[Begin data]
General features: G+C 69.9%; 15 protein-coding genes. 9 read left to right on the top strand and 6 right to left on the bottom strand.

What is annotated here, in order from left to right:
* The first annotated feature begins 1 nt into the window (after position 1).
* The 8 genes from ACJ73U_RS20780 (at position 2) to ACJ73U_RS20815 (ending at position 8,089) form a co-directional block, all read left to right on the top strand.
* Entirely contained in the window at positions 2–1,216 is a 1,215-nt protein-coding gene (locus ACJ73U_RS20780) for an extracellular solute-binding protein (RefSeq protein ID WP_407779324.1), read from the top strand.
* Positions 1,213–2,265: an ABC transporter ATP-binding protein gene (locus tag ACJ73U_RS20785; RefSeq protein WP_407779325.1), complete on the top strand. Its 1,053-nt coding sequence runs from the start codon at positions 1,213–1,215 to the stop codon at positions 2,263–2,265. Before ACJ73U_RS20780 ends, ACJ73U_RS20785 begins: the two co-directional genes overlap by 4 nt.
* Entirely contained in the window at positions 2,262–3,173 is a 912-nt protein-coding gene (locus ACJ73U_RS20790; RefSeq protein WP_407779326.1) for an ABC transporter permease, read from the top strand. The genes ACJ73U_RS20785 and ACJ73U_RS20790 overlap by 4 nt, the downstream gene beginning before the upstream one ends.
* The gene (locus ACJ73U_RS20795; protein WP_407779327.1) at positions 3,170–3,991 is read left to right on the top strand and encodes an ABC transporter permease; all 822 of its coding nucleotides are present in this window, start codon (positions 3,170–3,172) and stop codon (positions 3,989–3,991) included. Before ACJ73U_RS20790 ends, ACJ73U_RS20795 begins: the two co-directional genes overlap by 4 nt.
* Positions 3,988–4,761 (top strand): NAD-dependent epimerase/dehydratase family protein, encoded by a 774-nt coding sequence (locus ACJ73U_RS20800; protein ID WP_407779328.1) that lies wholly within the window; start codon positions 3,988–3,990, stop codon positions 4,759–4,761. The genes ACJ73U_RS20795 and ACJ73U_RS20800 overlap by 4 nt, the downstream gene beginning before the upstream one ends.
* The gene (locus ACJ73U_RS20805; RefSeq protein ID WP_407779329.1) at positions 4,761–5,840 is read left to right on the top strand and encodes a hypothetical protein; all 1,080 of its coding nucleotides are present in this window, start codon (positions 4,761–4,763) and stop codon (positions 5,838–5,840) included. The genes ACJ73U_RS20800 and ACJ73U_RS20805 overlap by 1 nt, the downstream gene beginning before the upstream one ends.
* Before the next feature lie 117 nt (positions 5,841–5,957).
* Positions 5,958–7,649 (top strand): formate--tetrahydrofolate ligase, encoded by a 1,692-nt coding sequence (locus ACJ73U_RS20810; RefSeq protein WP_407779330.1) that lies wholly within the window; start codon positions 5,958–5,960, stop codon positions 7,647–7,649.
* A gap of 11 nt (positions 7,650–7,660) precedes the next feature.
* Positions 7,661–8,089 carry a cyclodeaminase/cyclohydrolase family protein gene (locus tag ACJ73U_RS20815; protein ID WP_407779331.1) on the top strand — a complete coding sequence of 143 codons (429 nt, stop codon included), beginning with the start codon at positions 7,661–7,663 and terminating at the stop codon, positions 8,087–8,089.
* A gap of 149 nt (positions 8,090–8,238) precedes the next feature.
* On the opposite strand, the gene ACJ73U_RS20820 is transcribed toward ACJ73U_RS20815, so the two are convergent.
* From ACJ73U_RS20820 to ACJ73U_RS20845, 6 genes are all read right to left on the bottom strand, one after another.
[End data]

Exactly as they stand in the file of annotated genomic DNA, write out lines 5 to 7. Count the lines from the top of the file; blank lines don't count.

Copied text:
* Entirely contained in the window at positions 2–1,216 is a 1,215-nt protein-coding gene (locus ACJ73U_RS20780) for an extracellular solute-binding protein (RefSeq protein ID WP_407779324.1), read from the top strand.
* Positions 1,213–2,265: an ABC transporter ATP-binding protein gene (locus tag ACJ73U_RS20785; RefSeq protein WP_407779325.1), complete on the top strand. Its 1,053-nt coding sequence runs from the start codon at positions 1,213–1,215 to the stop codon at positions 2,263–2,265. Before ACJ73U_RS20780 ends, ACJ73U_RS20785 begins: the two co-directional genes overlap by 4 nt.
* Entirely contained in the window at positions 2,262–3,173 is a 912-nt protein-coding gene (locus ACJ73U_RS20790; RefSeq protein WP_407779326.1) for an ABC transporter permease, read from the top strand. The genes ACJ73U_RS20785 and ACJ73U_RS20790 overlap by 4 nt, the downstream gene beginning before the upstream one ends.